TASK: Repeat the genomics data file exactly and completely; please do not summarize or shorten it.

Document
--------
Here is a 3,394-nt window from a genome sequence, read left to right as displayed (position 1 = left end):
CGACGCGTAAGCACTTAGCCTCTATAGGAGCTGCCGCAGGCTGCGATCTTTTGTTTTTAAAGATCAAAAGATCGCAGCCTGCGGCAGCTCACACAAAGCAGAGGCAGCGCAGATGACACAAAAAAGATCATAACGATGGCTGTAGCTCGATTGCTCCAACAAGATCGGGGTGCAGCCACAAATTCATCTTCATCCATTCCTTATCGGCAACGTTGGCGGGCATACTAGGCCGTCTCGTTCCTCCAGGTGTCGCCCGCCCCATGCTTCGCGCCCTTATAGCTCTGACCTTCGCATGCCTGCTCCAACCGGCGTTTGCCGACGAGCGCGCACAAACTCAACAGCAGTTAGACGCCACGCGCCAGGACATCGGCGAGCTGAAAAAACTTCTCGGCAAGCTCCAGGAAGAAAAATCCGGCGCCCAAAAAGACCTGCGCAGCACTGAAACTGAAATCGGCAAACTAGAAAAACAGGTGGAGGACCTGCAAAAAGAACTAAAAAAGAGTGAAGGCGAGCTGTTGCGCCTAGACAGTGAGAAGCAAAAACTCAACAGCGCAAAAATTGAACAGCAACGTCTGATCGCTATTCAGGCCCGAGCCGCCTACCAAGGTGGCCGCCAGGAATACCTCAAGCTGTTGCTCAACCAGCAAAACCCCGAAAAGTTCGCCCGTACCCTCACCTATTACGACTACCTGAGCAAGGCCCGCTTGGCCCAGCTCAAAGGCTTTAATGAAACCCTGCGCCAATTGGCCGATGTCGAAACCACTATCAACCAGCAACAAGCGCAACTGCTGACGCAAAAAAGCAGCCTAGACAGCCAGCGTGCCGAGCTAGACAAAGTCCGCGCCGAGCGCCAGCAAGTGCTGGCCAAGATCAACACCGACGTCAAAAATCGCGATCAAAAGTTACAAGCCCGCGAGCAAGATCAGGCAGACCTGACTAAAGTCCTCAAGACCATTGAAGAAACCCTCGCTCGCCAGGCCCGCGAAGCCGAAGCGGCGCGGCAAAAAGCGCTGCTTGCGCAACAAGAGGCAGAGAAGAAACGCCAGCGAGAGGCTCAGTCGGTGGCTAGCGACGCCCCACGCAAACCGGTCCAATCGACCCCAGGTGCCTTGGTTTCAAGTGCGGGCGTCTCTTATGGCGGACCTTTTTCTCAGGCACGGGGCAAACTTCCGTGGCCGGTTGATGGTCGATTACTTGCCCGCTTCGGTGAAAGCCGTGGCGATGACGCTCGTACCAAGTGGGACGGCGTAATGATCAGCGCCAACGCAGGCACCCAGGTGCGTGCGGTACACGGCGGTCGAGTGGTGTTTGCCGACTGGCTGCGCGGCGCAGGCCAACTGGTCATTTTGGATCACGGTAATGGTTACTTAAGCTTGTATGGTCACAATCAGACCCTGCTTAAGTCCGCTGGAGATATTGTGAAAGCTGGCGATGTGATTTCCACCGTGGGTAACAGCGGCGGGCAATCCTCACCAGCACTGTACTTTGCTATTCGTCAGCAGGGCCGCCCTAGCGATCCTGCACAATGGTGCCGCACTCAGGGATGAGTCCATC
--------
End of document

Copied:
Here is a 3,394-nt window from a genome sequence, read left to right as displayed (position 1 = left end):
CGACGCGTAAGCACTTAGCCTCTATAGGAGCTGCCGCAGGCTGCGATCTTTTGTTTTTAAAGATCAAAAGATCGCAGCCTGCGGCAGCTCACACAAAGCAGAGGCAGCGCAGATGACACAAAAAAGATCATAACGATGGCTGTAGCTCGATTGCTCCAACAAGATCGGGGTGCAGCCACAAATTCATCTTCATCCATTCCTTATCGGCAACGTTGGCGGGCATACTAGGCCGTCTCGTTCCTCCAGGTGTCGCCCGCCCCATGCTTCGCGCCCTTATAGCTCTGACCTTCGCATGCCTGCTCCAACCGGCGTTTGCCGACGAGCGCGCACAAACTCAACAGCAGTTAGACGCCACGCGCCAGGACATCGGCGAGCTGAAAAAACTTCTCGGCAAGCTCCAGGAAGAAAAATCCGGCGCCCAAAAAGACCTGCGCAGCACTGAAACTGAAATCGGCAAACTAGAAAAACAGGTGGAGGACCTGCAAAAAGAACTAAAAAAGAGTGAAGGCGAGCTGTTGCGCCTAGACAGTGAGAAGCAAAAACTCAACAGCGCAAAAATTGAACAGCAACGTCTGATCGCTATTCAGGCCCGAGCCGCCTACCAAGGTGGCCGCCAGGAATACCTCAAGCTGTTGCTCAACCAGCAAAACCCCGAAAAGTTCGCCCGTACCCTCACCTATTACGACTACCTGAGCAAGGCCCGCTTGGCCCAGCTCAAAGGCTTTAATGAAACCCTGCGCCAATTGGCCGATGTCGAAACCACTATCAACCAGCAACAAGCGCAACTGCTGACGCAAAAAAGCAGCCTAGACAGCCAGCGTGCCGAGCTAGACAAAGTCCGCGCCGAGCGCCAGCAAGTGCTGGCCAAGATCAACACCGACGTCAAAAATCGCGATCAAAAGTTACAAGCCCGCGAGCAAGATCAGGCAGACCTGACTAAAGTCCTCAAGACCATTGAAGAAACCCTCGCTCGCCAGGCCCGCGAAGCCGAAGCGGCGCGGCAAAAAGCGCTGCTTGCGCAACAAGAGGCAGAGAAGAAACGCCAGCGAGAGGCTCAGTCGGTGGCTAGCGACGCCCCACGCAAACCGGTCCAATCGACCCCAGGTGCCTTGGTTTCAAGTGCGGGCGTCTCTTATGGCGGACCTTTTTCTCAGGCACGGGGCAAACTTCCGTGGCCGGTTGATGGTCGATTACTTGCCCGCTTCGGTGAAAGCCGTGGCGATGACGCTCGTACCAAGTGGGACGGCGTAATGATCAGCGCCAACGCAGGCACCCAGGTGCGTGCGGTACACGGCGGTCGAGTGGTGTTTGCCGACTGGCTGCGCGGCGCAGGCCAACTGGTCATTTTGGATCACGGTAATGGTTACTTAAGCTTGTATGGTCACAATCAGACCCTGCTTAAGTCCGCTGGAGATATTGTGAAAGCTGGCGATGTGATTTCCACCGTGGGTAACAGCGGCGGGCAATCCTCACCAGCACTGTACTTTGCTATTCGTCAGCAGGGCCGCCCTAGCGATCCTGCACAATGGTGCCGCACTCAGGGATGAGTCCATC